In Brazil, protesters shout from the streets that soccer -- the country's beloved futbol -- has become a leech. Despite their nation's newfound wealth, the needs of average Brazilians go untended because the extravagances of hosting the World Cup will bring the elite a vaster, richer set of cronies and a global stage on which to take sweeping bows.
Scenes from the protest strike hard against the conviction that sports have the power to unite and elevate communities. The relentless public underwriting of posh new stadiums had already eroded that belief. But the World Cup under protest in Brazil? We're marinating in cynicism now.
The best available antidote, short of watching the protesters triumph, could be a soccer ball.
It is not the typical ball, forever in need of a pump, which tends to be unavailable in refugee camps and outposts of poorer countries. The One World Futbol is virtually indestructible. The purveyors have videos of it surviving encounters with a lion, a truck rolling over it and a knife plunging in.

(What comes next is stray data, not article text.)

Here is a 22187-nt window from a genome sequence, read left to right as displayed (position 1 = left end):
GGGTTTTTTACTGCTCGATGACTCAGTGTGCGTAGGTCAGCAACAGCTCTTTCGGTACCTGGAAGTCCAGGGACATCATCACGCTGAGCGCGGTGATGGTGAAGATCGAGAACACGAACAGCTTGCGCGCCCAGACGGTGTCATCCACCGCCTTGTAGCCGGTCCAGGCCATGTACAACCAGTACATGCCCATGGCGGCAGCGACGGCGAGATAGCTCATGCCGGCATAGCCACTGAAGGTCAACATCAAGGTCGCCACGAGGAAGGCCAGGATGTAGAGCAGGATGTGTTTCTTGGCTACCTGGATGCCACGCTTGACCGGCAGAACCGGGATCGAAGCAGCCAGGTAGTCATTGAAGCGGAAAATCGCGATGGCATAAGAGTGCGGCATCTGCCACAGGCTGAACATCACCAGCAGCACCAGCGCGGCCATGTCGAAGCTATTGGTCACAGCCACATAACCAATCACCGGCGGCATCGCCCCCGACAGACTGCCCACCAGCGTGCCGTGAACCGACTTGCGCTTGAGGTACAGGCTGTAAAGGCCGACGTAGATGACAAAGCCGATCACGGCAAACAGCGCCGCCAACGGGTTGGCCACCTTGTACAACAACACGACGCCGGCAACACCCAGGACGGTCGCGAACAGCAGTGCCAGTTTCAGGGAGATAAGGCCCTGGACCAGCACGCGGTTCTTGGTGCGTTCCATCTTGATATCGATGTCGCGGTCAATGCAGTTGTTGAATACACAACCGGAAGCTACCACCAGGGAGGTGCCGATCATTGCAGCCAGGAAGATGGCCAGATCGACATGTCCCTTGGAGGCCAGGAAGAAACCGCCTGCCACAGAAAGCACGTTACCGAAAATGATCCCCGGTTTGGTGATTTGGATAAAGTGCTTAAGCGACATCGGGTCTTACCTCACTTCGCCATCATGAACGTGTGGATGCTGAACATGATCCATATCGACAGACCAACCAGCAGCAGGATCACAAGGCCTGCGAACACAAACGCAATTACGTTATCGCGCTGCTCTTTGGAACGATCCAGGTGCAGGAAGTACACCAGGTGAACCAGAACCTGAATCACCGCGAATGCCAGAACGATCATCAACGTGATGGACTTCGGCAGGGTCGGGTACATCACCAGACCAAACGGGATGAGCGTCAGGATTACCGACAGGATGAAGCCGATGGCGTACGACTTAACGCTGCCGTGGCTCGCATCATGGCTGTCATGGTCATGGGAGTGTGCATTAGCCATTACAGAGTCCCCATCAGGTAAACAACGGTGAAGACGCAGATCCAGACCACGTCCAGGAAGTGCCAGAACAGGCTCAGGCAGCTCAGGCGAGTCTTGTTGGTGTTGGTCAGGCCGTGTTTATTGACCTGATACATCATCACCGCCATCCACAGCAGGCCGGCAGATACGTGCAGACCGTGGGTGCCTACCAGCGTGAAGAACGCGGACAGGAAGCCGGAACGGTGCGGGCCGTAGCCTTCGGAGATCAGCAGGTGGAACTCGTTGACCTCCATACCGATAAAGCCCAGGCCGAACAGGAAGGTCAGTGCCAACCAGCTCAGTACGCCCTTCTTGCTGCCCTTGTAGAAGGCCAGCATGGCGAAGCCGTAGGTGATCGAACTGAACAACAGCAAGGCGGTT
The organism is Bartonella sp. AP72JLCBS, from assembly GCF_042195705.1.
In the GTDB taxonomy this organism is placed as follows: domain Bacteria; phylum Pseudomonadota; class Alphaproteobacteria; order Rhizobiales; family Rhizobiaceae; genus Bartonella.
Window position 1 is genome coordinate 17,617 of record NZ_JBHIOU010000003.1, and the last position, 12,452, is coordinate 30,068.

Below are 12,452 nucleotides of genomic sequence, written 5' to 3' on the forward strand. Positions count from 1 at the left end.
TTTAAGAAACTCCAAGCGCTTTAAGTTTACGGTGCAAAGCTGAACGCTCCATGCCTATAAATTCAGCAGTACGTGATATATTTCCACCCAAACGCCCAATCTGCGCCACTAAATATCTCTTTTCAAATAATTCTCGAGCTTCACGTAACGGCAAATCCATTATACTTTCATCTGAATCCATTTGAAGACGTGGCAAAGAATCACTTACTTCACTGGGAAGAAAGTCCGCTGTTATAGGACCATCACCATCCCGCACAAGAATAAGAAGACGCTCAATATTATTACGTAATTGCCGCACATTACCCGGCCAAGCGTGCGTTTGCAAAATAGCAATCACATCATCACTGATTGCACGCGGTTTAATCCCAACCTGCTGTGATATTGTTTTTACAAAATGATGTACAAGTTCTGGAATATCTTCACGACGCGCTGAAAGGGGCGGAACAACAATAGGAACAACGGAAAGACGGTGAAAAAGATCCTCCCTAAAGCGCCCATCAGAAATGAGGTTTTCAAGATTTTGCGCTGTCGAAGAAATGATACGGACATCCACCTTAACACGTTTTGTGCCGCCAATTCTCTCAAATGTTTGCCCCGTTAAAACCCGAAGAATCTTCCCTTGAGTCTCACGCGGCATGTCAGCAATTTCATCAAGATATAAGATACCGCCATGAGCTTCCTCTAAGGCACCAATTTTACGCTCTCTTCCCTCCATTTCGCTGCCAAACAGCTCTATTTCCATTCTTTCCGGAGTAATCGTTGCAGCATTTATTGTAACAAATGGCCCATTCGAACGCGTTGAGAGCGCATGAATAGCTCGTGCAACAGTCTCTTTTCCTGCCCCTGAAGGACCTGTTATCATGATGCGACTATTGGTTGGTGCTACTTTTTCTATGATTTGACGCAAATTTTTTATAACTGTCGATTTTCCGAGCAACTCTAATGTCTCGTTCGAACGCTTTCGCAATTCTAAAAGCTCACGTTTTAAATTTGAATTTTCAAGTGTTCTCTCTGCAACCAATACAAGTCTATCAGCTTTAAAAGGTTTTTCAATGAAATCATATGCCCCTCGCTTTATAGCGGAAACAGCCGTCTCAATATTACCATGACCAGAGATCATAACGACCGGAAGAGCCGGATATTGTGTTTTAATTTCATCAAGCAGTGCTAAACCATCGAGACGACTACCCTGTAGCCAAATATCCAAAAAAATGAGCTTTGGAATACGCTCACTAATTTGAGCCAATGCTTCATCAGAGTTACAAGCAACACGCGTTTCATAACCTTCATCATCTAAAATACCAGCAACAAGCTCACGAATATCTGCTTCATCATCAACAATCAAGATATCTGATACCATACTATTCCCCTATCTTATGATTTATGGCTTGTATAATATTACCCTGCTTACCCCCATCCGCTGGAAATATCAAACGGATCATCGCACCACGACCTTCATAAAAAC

The inventor, Tim Jahnigen of Berkeley, Ca., came up with the idea when he watched a 2006 documentary about Darfur refugees that showed children in a camp kicking a wad of trash bound by string. In Brazil, where billions have been spent on new stadiums, the game has become an impediment to basic needs. For children in a war zone, Jahnigen recognized that play was essential to their well-being. (The United Nations agrees and lists children's recreation as a human right.)
Jahnigen learned that sending regular soccer balls would be pointless. Aid organizations had done it before, but the balls would quickly deflate or be destroyed on the hard ground. In one African village, he said, the nearest pump required a full day's walk at an adult's pace.
Already at work designing a therapeutic warming device, Jahnigen began to picture an invulnerable ball. "I'm not an engineer," he said. "I like to say I'm more idiot than savant." What he really lacked, though, was the resources to develop his vision.